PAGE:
The Unity Fantasy
The donkey and the elephant are not about to lie down together.
Nov 17, 2008, Vol. 14, No. 09 • By ANDREW FERGUSON
Whether Obama really thinks such a thing is possible is anybody's guess. He doesn't look like a cynic to me. As a career politician, he has been required by his profession to face opponents and defeat them if he wants to get his way. Division is what politicians do. He's got to know this, even if his blissed-out followers don't. In his endless campaign, though, he never stopped talking as if the clashing political interests and contending ideas of a big, complicated, self-governing country were all just a terrible misunderstanding. His final stump speech--which his campaign called, with customary pomposity, the "closing argument," as though the candidate had suddenly turned into Perry Mason--was drenched in togetherness. Right at the top he promised that his victory would "put an end to the politics that would divide a nation just to win an election; that tries to pit region against region, city against town, Republican against Democrat . . . "
Obama's theatrical gift is such that his listeners seldom pause to think about what he's saying. He communicates through a kind of subverbal music, half-heard and absorbed rather than cogitated on. But consider that promise above. What kind of "politics . . . divides the nation just to win an election"? Well, every kind. Elections presuppose a divided nation; if the nation weren't divided it wouldn't need an election. Besides, politics, of whatever kind, doesn't cause the divisions; it expresses them and clarifies them. Experience shows that this method of expressing division is far preferable to the alternatives, which often involve bazookas. You will note too that he declares his contempt for a politics that pits Republicans against Democrats. Republicans pitted against Democrats? Horrifying. Please make it stop.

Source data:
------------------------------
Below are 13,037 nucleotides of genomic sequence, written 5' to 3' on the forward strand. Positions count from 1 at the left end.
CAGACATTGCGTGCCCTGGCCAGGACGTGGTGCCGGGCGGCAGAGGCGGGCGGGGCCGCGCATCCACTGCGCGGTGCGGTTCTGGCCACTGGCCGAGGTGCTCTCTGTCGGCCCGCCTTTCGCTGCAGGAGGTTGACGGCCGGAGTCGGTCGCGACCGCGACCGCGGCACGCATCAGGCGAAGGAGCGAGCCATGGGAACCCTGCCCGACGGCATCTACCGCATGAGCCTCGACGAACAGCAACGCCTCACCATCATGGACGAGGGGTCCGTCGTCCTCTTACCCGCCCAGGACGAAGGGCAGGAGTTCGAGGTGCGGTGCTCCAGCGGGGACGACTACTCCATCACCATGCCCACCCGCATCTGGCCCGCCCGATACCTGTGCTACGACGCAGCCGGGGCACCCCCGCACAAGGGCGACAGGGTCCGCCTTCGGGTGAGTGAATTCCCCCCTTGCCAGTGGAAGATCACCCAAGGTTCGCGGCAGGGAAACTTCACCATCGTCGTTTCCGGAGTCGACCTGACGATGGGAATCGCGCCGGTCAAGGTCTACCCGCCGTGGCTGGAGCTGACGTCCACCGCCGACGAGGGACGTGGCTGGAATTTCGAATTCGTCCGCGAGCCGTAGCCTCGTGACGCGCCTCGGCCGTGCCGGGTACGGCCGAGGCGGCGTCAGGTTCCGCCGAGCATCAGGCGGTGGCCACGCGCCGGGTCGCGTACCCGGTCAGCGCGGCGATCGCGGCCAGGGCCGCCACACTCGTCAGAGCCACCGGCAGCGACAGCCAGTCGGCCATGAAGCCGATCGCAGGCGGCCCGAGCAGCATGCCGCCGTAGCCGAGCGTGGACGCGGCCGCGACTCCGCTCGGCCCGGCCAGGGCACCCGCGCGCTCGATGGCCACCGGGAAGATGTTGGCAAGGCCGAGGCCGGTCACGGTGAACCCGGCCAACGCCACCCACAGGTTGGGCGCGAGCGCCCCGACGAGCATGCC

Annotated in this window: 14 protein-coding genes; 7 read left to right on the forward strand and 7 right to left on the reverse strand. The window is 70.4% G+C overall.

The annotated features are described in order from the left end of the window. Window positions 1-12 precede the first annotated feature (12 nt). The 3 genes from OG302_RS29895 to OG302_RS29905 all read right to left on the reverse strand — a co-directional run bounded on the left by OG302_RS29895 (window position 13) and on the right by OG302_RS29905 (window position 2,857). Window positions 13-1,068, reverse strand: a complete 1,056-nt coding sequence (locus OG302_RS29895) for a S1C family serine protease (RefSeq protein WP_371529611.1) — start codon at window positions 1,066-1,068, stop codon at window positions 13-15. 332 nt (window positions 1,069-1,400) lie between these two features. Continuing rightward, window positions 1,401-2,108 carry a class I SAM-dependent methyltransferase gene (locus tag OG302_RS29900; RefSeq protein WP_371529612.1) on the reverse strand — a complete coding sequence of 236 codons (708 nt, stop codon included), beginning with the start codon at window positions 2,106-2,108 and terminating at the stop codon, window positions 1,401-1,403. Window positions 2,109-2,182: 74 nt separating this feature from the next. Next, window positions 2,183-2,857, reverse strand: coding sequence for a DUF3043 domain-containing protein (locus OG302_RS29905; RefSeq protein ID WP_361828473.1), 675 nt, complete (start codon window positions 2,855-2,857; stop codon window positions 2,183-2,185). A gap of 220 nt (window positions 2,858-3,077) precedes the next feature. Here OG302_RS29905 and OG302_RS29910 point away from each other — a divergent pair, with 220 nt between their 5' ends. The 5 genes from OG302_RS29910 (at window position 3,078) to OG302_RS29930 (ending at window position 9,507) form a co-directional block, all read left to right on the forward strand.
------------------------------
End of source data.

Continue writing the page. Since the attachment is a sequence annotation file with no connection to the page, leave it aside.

And of course Obama's chief pledge is to make it stop. He'll be elected and unity will ensue. But how? It goes without saying that the easiest way to unify the country is to eliminate those elements within it that make trouble for the unifier. Stalinists and Nazis were terrific at unifying countries. Their techniques are closed to him, of course, Obama being neither a Stalinist nor a Nazi but only a hardworking, ambitious, well-meaning American pol. But in dealing with the wayward elements, he has other options. He can declare that the nonunifiers are philosophically or morally indecent. Or he can pretend they don't exist.
Obama does both, depending on the rhetorical point he's trying to make. When his opponents dissented from his tax plan, he said they were making "a virtue of selfishness." They were, he said, coddling criminal CEOs and responding with Pavlovian discipline to the commands of sleazy lobbyists. They refused to honor American troops and veterans. Their cynicism was instinctual. Obama's "new politics of unity" would end "the old politics of division" by labeling those old politicians and their arguments irredeemably corrupt, hence unworthy of consideration. Obama's supporters were asked to divide the country between those who were united--that would be them--and those who weren't, for whatever reason. In a platform trick reminiscent of Huey Long, Obama actually asked his supporters during campaign rallies how much money they made, the better to drive them away from the unsavory, nonunited elements that earn more than they do.
When these elements have been dispensed with, unity becomes a simple matter of people identifying their own best interests and falling into one another's arms. In his stump speech, Obama pretended that every major political disagreement was merely the consequence of a false choice. "When it comes to health care," he said, "we don't have to choose between a government-run health care system and the unaffordable one we have now." But of course nobody--really, nobody--thinks those are the only alternatives in the health care debate. "When it comes to jobs," he said, "the choice in this election is not between putting up a wall around America or allowing every job to disappear overseas." Who says it is? "When it comes to giving every child a world-class education," he said, "the choice is not between more money and more reform."